Special Events: Can’t Live With ‘Em, Can’t Live Without ‘Em

Face it: some point your organization is going to have to host a special event. It might be a meeting for the Board of Directors, a staff pizza party, an annual gala, or something in between. No matter what kind of event it is, it will take extra resources and skills that likely aren’t part of your everyday operations.

It might feel like you have to pull those resources out of thin air, especially if you’re a small or startup nonprofit in a budget crunch. Fortunately, there are ways to make an event run smoothly without spending a lot of money, abandoning all of your other work, or completely overwhelming your staff.

Thank your staff and acknowledge their extra efforts frequently and publicly.

  1. Plan events with purpose. Like everything else, your events should be mission-oriented. An animal rights nonprofit would probably do much better with an adoption day at the local shelter than family day at the zoo. You also want your events to complement your other programs. Don’t host a Fun Run if you’re trying to raise money for the swim team–swim laps for charity instead!
  2. Check your calendar. Do you have to prepare and submit an application for a major chunk of your general operating funds every year on July 5? If so, you definitely don’t want to plan a big Independence Day party. Your work plan has to accommodate your events schedule and vice versa. I recently worked on a project where I had to recruit classroom teachers for a focus group. It should have been easy, but my client insisted on bringing the group together for a weekday lunch meeting. The focus group ultimately flopped, of course, because classroom teachers can’t leave their jobs at noon on a Wednesday.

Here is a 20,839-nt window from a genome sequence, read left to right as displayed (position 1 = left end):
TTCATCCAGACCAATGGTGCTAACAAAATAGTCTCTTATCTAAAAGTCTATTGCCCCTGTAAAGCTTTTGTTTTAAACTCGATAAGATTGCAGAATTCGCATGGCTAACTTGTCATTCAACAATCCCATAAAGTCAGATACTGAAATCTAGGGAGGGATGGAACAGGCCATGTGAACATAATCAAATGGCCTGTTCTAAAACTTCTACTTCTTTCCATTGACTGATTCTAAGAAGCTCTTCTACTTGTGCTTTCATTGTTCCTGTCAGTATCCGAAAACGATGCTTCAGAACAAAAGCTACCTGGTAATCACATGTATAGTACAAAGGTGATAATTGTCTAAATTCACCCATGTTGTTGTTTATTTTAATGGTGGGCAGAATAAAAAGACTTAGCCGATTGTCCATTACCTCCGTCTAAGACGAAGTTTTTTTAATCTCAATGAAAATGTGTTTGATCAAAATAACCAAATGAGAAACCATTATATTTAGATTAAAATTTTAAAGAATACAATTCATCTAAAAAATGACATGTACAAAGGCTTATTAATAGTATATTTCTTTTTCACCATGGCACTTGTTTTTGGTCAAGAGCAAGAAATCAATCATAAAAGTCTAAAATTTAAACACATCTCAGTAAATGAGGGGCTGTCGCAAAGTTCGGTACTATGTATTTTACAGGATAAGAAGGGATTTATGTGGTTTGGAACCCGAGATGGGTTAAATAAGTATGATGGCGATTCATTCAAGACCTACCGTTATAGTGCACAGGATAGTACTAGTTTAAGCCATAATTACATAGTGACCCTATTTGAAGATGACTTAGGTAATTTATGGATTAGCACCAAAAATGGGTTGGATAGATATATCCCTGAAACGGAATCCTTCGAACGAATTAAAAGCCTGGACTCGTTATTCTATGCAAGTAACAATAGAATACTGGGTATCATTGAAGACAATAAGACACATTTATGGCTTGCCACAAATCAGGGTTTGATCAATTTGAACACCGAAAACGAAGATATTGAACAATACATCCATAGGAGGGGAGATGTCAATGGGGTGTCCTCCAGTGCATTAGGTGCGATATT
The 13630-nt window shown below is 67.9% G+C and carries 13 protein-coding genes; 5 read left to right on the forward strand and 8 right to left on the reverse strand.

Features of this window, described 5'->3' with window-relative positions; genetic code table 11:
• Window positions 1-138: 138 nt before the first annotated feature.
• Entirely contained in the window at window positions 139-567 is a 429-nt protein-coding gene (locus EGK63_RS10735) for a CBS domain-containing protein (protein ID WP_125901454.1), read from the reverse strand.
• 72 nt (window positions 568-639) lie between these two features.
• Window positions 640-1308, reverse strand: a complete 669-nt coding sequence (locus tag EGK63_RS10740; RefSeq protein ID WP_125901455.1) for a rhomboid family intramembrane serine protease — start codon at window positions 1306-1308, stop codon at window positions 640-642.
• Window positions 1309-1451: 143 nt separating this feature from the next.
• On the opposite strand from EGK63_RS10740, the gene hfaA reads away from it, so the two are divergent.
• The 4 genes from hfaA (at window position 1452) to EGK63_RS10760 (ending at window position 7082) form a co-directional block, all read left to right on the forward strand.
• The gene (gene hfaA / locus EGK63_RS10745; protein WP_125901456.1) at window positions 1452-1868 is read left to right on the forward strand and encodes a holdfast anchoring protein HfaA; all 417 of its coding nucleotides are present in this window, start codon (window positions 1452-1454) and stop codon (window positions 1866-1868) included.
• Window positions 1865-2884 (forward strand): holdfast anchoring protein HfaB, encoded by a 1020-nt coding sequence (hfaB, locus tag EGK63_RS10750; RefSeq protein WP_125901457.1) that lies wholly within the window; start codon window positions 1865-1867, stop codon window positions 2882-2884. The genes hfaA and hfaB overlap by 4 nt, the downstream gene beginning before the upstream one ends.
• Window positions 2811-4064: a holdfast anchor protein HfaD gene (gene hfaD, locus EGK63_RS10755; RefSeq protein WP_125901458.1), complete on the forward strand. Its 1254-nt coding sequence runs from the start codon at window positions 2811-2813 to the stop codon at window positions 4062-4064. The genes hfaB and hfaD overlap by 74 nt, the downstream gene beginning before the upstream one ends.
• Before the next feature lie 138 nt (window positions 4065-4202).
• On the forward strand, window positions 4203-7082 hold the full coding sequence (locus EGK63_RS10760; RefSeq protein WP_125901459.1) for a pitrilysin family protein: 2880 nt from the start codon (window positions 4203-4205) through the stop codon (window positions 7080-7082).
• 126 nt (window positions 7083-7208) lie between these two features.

3. Value your staff’s time and energy. Every event puts additional demands on your staff. (Yes, even the pizza party.) If you have more than one employee, try to divide the responsibilities for the event according to each employee’s particular skill set. Be more flexible with other programs and deadlines. Thank your staff and acknowledge their extra efforts frequently and publicly.

Does your organization need guidance with special events? Contact me for a free initial consultation.